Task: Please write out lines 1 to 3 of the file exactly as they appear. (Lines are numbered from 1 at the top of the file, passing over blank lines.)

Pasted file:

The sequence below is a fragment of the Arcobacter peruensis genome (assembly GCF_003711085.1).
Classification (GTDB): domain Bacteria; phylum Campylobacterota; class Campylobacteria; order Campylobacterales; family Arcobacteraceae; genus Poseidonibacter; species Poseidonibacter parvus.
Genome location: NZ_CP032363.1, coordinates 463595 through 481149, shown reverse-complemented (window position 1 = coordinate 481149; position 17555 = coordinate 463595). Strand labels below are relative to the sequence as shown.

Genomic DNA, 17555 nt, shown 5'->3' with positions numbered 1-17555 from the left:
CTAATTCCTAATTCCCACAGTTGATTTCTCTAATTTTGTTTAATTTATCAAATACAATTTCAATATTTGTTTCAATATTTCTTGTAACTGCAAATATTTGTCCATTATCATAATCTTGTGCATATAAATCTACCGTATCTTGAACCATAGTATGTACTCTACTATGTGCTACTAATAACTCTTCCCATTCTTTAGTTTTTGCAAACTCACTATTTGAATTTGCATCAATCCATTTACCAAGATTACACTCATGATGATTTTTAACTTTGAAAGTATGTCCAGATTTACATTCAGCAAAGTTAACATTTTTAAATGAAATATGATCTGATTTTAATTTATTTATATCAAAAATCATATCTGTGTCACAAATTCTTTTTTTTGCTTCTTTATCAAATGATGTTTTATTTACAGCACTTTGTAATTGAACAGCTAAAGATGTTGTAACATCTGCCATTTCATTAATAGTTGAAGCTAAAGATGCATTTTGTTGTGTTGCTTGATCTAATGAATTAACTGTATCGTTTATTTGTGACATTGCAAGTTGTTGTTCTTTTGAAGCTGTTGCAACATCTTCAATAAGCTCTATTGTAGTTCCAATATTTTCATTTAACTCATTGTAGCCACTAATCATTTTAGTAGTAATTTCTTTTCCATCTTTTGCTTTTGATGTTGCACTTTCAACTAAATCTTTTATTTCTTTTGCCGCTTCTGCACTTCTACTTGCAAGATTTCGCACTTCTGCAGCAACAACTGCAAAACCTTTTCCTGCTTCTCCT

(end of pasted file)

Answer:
The sequence below is a fragment of the Arcobacter peruensis genome (assembly GCF_003711085.1).
Classification (GTDB): domain Bacteria; phylum Campylobacterota; class Campylobacteria; order Campylobacterales; family Arcobacteraceae; genus Poseidonibacter; species Poseidonibacter parvus.
Genome location: NZ_CP032363.1, coordinates 463595 through 481149, shown reverse-complemented (window position 1 = coordinate 481149; position 17555 = coordinate 463595). Strand labels below are relative to the sequence as shown.